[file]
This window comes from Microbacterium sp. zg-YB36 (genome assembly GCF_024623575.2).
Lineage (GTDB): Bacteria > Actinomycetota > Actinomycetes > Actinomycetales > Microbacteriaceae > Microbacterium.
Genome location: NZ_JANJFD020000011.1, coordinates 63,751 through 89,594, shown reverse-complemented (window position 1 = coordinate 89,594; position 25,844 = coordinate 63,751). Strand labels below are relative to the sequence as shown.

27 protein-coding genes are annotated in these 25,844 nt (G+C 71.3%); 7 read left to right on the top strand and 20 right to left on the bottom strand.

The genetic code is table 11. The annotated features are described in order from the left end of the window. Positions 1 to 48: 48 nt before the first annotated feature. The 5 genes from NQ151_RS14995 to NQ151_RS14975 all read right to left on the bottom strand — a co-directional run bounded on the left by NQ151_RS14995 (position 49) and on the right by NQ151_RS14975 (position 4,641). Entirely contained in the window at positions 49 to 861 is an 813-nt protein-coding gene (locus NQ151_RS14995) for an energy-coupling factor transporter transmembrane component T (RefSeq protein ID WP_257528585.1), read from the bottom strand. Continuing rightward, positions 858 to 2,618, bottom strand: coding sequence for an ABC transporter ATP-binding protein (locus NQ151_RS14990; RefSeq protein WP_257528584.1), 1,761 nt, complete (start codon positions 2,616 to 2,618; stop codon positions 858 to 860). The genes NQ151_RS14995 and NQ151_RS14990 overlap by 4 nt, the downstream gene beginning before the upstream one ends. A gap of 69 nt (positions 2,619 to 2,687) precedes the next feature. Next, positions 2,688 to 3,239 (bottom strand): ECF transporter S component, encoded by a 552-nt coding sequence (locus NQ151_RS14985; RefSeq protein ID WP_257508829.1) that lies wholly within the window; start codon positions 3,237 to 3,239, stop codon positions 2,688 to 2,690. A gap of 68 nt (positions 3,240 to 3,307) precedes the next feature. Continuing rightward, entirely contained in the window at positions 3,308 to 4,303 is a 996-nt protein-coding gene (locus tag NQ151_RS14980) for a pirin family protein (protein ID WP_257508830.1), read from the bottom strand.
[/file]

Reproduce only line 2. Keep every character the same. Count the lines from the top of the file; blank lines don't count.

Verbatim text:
Lineage (GTDB): Bacteria > Actinomycetota > Actinomycetes > Actinomycetales > Microbacteriaceae > Microbacterium.